There is a couple of worthwhile podcasts over at SavvysoloCast which are a conversation between Yaro Starak and Michael Pollock talking through the topic of Buying and Selling Blogs. The conversation is based upon the sale of Small Business Branding (bought by Yaro from Michael) where both guys talk through some of the considerations they made on their side of the transaction (including the price paid – towards the end of Part 2). Listen to the conversation in two parts – Part 1 and Part 2.
Interesting post over at Micro Persuasion on the topic of 2006 Trends to Watch Part II: Social Commerce where he makes the following prediction:
‘Watch for sites like Amazon, Froogle and Yahoo to develop turnkey stores that can be integrated into blogs. This will take affiliate programs to the next level. It’s also possible that some electronic commerce sites will partner with the major blogging platforms to make co-branded social commerce even easier.’
Wise insights there from Steve. I think many commercial blogs have vast untapped earning potential without avenues to sell products in partnerships with online retailers. I know this is one of the things I’ll be investigating further in 2006. In fact I’ve already had one online retailer make contact to talk potential collaboration.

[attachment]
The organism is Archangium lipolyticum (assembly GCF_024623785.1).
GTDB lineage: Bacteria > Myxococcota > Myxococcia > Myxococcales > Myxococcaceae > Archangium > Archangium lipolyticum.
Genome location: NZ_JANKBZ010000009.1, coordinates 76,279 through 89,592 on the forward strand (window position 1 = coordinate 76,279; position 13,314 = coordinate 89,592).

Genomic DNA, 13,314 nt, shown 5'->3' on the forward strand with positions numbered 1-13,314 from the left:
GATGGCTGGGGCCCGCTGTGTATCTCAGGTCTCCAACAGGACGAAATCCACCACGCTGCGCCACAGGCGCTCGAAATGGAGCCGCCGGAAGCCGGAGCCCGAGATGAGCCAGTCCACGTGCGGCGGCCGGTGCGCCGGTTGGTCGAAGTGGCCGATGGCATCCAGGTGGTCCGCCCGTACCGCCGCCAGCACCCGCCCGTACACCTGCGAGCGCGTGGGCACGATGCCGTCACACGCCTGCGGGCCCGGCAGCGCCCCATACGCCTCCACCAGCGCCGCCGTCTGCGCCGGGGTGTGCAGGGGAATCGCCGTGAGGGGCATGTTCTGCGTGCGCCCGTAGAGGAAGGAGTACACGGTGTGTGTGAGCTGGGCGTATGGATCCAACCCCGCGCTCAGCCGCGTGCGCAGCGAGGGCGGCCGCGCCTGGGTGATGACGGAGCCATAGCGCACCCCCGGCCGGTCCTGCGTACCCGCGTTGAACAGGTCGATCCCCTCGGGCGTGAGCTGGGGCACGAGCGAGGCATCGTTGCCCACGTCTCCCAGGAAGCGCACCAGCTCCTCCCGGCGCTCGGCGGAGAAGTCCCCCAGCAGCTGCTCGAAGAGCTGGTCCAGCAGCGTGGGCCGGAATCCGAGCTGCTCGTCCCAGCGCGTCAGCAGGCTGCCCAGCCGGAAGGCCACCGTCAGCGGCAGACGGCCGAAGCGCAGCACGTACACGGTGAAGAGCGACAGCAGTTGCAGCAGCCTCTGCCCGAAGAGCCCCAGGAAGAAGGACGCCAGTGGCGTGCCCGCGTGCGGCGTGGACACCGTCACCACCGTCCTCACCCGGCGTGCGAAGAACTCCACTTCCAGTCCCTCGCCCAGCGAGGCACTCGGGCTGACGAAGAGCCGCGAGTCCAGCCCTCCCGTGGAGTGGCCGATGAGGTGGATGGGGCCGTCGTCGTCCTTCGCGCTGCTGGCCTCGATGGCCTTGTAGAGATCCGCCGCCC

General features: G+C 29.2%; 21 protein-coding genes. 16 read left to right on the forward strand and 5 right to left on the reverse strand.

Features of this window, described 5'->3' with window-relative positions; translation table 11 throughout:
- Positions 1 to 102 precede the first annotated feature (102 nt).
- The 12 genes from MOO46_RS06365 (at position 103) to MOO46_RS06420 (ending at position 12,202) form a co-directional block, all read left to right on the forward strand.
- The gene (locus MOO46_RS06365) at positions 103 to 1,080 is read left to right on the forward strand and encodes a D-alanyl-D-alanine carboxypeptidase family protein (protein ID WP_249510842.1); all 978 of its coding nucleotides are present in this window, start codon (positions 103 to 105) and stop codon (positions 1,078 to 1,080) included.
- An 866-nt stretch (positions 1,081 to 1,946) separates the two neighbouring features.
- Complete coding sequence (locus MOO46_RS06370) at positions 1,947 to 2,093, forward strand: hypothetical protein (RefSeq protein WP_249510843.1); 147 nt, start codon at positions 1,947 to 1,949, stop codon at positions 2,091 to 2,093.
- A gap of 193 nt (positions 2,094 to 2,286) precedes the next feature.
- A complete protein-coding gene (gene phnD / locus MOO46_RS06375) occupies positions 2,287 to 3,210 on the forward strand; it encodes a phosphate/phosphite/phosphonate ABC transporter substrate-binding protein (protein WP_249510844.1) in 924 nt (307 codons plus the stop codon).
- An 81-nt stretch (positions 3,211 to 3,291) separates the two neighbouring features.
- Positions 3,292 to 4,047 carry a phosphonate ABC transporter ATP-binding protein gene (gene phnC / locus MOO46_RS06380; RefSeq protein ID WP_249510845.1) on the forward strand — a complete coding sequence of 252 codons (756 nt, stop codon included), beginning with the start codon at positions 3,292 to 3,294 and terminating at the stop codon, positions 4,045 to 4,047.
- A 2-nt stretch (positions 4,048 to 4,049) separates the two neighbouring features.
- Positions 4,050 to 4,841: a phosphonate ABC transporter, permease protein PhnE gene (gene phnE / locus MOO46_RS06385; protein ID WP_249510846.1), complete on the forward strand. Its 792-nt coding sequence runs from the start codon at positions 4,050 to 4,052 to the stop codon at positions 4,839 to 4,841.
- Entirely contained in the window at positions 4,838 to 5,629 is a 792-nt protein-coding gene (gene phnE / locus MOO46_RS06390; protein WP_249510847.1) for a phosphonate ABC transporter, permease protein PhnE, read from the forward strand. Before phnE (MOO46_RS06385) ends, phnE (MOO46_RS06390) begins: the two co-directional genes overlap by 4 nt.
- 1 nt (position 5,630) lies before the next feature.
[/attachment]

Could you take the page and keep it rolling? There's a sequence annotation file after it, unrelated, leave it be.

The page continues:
As Steve says this will take affiliate earnings to a whole new level.
It just came to my attention that bloggers with TypePad Pro accounts can now earn money from their blogs via an integrated service from Kanoodle, a contextual advertising company. They have one tiny catch, though: Earnings for the first 90 days can only go towards future TypePad subscription payments. It’s only after 90 days that bloggers can obtain or spend their money via PayPal.
Anyway, apparently, this is just the beginning. Six Apart is planning to integrate other ways to help TypePad bloggers to turn pro, including adding Tip Jars.
I blogged about this at Weblogs.About.com, but I thought I’d share it here as well seeing as this is all about pro-blogging.
Now, I’m just wondering if anyone here has a TypePad Pro account who can talk more about this? Yes, even though I have a batallion of blog accounts, I’m not subscribed to TypePad.
I wonder how many other blog services will follow this practice?
Research out of Forrester is showing a growing interest to place advertisements on blogs and/or in RSS feeds. This should be no surprise, given the mainstream business coverage of blogs that has issued recently.
Of those surveyed by Forrester, 64% would be interested in advertising on blogs, while 57% would be interested in advertising through RSS. Both these figures represent more interest than advertising on mobile devices – this just shows which way the industry is set to grow.
Forrester estimates that total online advertising and marketing dollars will reach $14.7 billion for the 2005 year – that’s 23% more than in 2004. Banners/sponsorships will grow 11% per year to $8 billion by 2010. We’ll also see a large increase in spending for search engine marketing over the next few years, up to $11.6 billion by 2010. Online marketing spending is the only area of growth in advertising spending as a whole – so interest is definitely present.